New data has shown that an entire generation of Aussie blokes are using more psychotropic medications than ever before in an effort to battle a slew of mental health disorders. While we might celebrate men taking action to better their health, are they putting themselves at unnecessary risk of addiction, and could Australia’s world-leading stance on psychedelics offer a better way forward?
We’ve been all over the psychedelics and mental health story from the very beginning, keeping you abreast of every twist and turn in the drugs’ journey from hippie hobby to healthcare revolutionary, questioning the real cost of psychedelic therapies, and even trying one or two ourselves…
But this Men’s Health Week, we’d like to put it to you that psychedelics could help save a generation of Aussie men from addiction to or — at the very least — a life of reliance upon psychotropic medications. Regularly prescribed to combat a number of mental health issues, ‘psychotropic’ medications refer to any medication that actively alters a person’s mental state and includes (but is by no means limited to) antidepressants and ADHD medication.
In a study conducted by Monash University, researchers have unearthed a concerning surge in the dispensing of psychotropic medications to adolescents in Australia. The study revealed that the rate of psychotropic drug dispensing in 2021 was twice as high as it was in 2013 and showed that the overall prevalence of psychotropic drug dispensing for children and adolescents in 2021 was 6% of boys, compared to 3.4% in 2013.
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The study also highlighted that in 2021 the dispensing of psychostimulants, primarily utilised to treat ADHD, was highest among adolescent men. Associate Professor Luke Grzeskowiak, the senior author of the study, emphasised the urgency to investigate the reasons behind these substantial increases in psychotropic drug dispensing:
“While psychotropic drugs can offer benefits to children and adolescents with mental disorders, their efficacy and safety in young people remain subjects of debate.”Associate Professor Luke Grzeskowiak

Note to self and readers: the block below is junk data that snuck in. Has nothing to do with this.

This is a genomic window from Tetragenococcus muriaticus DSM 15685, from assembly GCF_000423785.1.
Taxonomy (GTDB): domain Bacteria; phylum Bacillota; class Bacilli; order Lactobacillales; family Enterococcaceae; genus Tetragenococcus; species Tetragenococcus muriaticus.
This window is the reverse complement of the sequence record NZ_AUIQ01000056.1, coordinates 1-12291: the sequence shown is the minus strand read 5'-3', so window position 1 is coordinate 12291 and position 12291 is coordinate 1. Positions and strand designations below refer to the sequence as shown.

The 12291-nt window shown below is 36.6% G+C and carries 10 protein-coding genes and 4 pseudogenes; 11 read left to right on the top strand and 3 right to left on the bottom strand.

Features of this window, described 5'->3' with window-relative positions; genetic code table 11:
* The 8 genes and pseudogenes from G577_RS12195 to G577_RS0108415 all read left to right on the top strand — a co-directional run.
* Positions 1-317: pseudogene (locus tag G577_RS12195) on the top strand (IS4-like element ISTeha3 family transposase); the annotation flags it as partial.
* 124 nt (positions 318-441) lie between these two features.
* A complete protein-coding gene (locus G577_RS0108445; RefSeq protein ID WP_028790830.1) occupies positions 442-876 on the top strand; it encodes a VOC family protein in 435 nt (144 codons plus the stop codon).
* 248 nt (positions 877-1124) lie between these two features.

And it’s this live debate that causes us concern: not only do some studies show that up to two-thirds of antidepressant prescriptions — such as selective serotonin reuptake inhibitors (SSRIs) — could be necessary in the first place, but users can become highly dependent on the drugs. Physical dependence is evidenced by withdrawal symptoms nausea, tremors, and — ironically, if sadly — depression, when people stop taking the drugs after an extended period of use.
However, there may be a potential paradigm shift on the horizon for the treatment of mental health disorders. Earlier this year, the Australian Therapeutic Goods Administration (TGA) made a significant move towards making MDMA and psilocybin more accessible for medicinal purposes. As of 1st July 2023, the drugs will be down-scheduled from Schedule 9 ‘Prohibited Substances’ to Schedule 8 ‘Controlled Medicines’, paving the way for them to be used to treat conditions like depression.
According to Professor Carhart-Harris, a renowned expert in psychedelic therapy, psychedelics possess a greater capacity to alleviate depression and other mental health disorders in the long term. As well as being highly unlikely to cause any kind of addiction or dependence, they don’t rely on the user’s expectation or desire for the drug to work; psilocybin has minimal impact on their therapeutic outcome compared to someone taking SSRIs.
In simpler terms, for SSRIs to be effective, the user must have a positive expectation of their efficacy. In contrast, with psilocybin, such expectations hold little sway. SSRIs, to some extent act as placebos, while psychedelics may not, making them a potentially more potent form of therapy. This phenomenon is rooted in “canalisation,” which likens the brain to a canal relying on entrenched behaviours and thought patterns for daily functioning.
Examples of this include the negative biases observed in individuals with depression, the fixation on contamination and regulated behaviours in those with obsessive-compulsive disorder (OCD), or the obsessive body image concerns and calorie control in individuals with eating disorders.
Unlike antidepressants, psychedelics have the remarkable ability to “hijack” the brain’s inherent plasticity and exploit its capacity for change to break free from these obsessive and repetitive behaviours.
In a highly regulated and therapeutic setting, the ingestion of psychedelics amplifies communication within the brain’s cortex, opening up new pathways for thought and behaviour, thereby increasing the likelihood of escaping destructive patterns once and for all, without the need for ongoing prescription of — and dependence upon — antidepressants.
In short, Aussie blokes are increasingly turning to psychotropic medications, but at what cost? The risks of addiction and dependence loom large, calling into question the efficacy and safety of these treatments. Fortunately, Australia’s progressive stance on psychedelics signals a brighter alternative. By embracing the therapeutic potential of substances like MDMA and psilocybin, we can offer a lifeline to a generation trapped in the cycle of mental health disorders and medication dependency.
It’s time for Aussie blokes to take a psychedelic detour from addiction and find a path to genuine healing, flipping the script on mental health treatment and embracing a psychedelic revolution with open minds.